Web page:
(1) the Litigation Trust, which was created to pursue "estate" claims - i.e., causes of action owned by the Refco Debtors themselves;*fn3 and (2) the Private Actions Trust ("PAT"), which was formed to prosecute "non-estate" claims - i.e., claims owned by Refco creditors or shareholders that were "independent" of those held by the Refco Debtors.*fn4 (Id. ¶¶ 12, 14.) Pursuant to the PAT Agreement, funding for the PAT was provided in the form of loans from the Litigation Trust. (Id. Ex. B § 1.6.)
As described in the Plan, the PAT was formed to pursue "certain claims and causes of action against third-parties owned by Holders of Claims or Interests against RCM or the Debtors and which claims, even after contribution, are not assets of the [Refco] Estates." (Id. Ex. A ¶ 1.146.) In order to join the PAT, Refco creditors or shareholders were required to assign their independent, "non-estate" claims to the PAT. (Id. ¶ 12.) Only those creditors and shareholders who voluntarily assigned their claims became PAT beneficiaries, and not every Refco creditor and shareholder elected to join the PAT. (See id.) In exchange for contributing their claims, PAT beneficiaries became entitled to a pro rata share of any proceeds of PAT litigation. Recoveries by the PAT would be distributed only to those creditors and shareholders who contributed claims to the PAT, while recoveries by the Litigation Trust would be distributed to all Refco creditors. The PAT thus "offered each creditor the opportunity to seek additional compensation apart from estate distributions and independent of the merits of the particular causes of action it held." (D. Mem. 3.)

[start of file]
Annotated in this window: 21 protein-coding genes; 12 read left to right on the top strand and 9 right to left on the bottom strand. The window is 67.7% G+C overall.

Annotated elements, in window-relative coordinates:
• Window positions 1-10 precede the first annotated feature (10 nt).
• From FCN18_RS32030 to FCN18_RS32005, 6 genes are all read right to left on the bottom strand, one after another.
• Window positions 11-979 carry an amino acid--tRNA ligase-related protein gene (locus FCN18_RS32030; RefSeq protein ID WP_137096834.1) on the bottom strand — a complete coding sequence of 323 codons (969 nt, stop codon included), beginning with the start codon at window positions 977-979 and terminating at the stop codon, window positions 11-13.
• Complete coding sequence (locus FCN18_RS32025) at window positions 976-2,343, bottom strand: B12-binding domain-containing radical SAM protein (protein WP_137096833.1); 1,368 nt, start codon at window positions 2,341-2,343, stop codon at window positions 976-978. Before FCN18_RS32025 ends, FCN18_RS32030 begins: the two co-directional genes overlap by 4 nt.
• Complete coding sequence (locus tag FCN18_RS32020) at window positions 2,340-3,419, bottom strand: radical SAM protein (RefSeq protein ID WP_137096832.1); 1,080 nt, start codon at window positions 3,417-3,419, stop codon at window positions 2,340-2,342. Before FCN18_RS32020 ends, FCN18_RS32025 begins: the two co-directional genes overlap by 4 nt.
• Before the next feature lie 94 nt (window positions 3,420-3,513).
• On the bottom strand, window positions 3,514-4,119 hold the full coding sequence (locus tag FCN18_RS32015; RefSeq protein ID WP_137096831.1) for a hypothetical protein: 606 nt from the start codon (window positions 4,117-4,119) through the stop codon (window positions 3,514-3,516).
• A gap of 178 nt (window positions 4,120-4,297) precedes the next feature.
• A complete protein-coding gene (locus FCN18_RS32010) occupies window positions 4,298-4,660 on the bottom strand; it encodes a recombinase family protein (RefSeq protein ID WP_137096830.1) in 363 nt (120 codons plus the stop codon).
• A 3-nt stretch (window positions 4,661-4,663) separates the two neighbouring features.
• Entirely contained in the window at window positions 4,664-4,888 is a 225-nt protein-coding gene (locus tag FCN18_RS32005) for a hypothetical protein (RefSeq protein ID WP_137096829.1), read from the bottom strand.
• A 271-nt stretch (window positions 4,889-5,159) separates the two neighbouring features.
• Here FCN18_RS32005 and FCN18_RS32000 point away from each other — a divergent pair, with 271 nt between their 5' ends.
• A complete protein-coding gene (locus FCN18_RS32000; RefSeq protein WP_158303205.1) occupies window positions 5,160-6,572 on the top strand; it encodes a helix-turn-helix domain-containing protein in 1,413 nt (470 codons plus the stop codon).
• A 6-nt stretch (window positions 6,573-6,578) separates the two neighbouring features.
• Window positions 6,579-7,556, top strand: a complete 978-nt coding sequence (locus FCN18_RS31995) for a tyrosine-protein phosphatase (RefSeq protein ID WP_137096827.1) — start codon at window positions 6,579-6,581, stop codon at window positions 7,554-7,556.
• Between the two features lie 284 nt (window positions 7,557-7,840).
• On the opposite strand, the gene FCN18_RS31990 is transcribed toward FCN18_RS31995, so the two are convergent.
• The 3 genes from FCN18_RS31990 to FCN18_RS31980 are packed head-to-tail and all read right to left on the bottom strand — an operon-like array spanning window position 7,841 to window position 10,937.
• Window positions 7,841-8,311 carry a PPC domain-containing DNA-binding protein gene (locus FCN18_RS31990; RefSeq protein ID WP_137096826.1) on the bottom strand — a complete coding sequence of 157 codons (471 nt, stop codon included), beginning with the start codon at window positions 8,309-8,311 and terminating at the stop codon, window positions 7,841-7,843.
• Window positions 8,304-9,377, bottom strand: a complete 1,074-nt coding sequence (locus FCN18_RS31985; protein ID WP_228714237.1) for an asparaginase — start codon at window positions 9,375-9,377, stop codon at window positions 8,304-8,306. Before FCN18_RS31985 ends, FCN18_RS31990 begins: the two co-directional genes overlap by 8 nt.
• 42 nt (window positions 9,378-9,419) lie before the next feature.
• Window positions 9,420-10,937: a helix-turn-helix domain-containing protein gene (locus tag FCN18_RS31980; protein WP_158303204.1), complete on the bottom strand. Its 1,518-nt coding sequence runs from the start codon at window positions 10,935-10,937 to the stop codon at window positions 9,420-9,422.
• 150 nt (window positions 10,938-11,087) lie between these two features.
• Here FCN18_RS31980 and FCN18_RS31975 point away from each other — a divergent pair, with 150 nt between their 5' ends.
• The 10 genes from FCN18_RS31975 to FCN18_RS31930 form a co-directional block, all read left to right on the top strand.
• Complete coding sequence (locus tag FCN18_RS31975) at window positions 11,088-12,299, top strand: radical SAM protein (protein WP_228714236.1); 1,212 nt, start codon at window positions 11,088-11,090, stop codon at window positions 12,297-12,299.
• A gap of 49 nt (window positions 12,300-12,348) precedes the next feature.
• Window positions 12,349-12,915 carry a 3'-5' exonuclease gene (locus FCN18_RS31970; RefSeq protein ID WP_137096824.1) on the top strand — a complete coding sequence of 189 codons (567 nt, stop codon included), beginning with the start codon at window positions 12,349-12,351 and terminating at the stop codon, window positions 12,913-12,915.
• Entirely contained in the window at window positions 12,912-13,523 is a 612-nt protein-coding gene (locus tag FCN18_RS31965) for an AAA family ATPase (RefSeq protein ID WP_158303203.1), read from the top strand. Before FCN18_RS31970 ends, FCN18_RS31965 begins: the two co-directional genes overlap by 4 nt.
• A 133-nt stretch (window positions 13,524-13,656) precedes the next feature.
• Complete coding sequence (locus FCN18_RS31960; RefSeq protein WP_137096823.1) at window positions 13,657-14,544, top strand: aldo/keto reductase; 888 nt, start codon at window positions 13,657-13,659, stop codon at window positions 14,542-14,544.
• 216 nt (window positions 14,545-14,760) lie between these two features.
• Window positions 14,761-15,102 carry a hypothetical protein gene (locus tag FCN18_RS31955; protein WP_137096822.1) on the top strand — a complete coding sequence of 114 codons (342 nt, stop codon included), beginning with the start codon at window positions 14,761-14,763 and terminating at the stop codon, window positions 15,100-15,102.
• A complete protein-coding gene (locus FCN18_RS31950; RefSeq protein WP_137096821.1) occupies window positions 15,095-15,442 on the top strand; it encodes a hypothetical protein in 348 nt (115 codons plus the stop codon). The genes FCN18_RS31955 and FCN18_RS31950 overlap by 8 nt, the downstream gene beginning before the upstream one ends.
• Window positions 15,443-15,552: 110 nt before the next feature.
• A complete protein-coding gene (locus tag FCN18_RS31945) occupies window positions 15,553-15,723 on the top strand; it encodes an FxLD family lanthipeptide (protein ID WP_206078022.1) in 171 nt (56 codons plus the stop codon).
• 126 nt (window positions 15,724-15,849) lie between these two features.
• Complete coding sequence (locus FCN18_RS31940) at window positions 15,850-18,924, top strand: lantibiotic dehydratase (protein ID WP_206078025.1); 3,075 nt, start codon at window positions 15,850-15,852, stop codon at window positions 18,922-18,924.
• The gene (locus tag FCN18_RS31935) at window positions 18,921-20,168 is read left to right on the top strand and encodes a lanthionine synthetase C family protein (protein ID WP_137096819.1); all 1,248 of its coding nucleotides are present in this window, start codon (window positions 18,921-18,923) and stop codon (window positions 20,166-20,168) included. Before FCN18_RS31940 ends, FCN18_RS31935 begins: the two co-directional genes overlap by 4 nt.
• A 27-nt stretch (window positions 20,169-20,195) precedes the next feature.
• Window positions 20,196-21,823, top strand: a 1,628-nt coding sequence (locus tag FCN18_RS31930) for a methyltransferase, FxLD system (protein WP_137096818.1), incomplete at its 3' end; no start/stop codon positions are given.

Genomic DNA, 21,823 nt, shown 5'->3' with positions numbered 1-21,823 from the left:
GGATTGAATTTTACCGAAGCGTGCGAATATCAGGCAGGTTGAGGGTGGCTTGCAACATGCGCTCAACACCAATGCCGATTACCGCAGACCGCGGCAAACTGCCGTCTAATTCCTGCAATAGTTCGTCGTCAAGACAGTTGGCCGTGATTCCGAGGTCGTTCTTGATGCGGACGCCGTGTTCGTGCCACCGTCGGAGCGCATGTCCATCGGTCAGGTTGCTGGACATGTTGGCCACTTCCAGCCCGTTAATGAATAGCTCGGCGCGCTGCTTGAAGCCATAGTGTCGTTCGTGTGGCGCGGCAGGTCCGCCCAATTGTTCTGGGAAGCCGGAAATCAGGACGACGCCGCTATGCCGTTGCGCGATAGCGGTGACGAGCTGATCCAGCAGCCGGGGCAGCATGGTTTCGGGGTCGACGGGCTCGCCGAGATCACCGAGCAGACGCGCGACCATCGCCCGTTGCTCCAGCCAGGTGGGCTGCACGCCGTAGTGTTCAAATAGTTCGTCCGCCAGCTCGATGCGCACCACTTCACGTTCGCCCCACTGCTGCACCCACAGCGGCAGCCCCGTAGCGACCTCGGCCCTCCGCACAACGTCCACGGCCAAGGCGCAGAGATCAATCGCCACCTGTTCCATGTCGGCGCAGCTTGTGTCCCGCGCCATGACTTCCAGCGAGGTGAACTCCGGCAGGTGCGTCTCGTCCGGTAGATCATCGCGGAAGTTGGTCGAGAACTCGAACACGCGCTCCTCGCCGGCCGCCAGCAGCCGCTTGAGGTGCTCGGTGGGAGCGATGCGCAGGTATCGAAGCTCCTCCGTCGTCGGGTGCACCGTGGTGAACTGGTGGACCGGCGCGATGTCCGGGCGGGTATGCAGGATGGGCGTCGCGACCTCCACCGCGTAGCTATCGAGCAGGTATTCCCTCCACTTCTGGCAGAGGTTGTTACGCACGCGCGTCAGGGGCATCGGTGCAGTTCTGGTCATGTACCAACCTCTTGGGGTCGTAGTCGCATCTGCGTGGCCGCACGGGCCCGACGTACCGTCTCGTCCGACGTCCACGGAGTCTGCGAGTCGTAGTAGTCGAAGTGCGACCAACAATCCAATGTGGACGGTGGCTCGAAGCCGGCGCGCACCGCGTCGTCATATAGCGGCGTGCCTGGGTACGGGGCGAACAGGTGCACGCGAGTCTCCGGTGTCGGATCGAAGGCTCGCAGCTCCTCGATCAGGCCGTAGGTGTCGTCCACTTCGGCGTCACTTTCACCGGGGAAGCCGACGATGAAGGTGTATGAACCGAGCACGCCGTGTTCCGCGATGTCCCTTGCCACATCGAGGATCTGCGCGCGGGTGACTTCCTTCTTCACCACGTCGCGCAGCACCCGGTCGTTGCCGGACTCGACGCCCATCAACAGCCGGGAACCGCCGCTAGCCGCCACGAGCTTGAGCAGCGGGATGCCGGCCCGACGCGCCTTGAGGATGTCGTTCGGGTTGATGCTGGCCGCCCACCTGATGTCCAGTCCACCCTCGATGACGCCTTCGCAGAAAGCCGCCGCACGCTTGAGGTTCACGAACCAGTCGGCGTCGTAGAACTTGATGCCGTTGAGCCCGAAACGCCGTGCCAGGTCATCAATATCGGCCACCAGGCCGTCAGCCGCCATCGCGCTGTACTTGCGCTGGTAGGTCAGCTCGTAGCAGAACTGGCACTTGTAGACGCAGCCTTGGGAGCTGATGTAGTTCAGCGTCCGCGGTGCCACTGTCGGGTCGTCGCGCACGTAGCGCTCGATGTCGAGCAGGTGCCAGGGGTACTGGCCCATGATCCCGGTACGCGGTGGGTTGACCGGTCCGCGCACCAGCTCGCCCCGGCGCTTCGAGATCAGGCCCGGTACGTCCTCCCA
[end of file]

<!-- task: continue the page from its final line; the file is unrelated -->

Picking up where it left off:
On December 26, 2006, both the PAT and the Litigation Trust became effective and plaintiff Marc Kirschner was appointed as Trustee for both trusts. (Kirschner Decl. ¶¶ 10-11, 14.)
On August 27, 2007, nine months after the Plan was confirmed, the Private Actions Trustee filed this action in New York State Supreme Court asserting state-law claims against defendants for breach of fiduciary duty, fraud, conversion, and aiding and abetting breach of fiduciary duty, fraud, and conversion. (Compl. ¶¶ 210-238.) As noted above, certain defendants removed the case to this Court on the ground that the action is "related to" the Refco bankruptcy pending in this district. 28 U.S.C. § 1334(b); see id. § 1452(a).*fn5 The Trustee now moves to remand the case for lack of subject matter jurisdiction. See 28 U.S.C. § 1447(c). In the alternative, the ...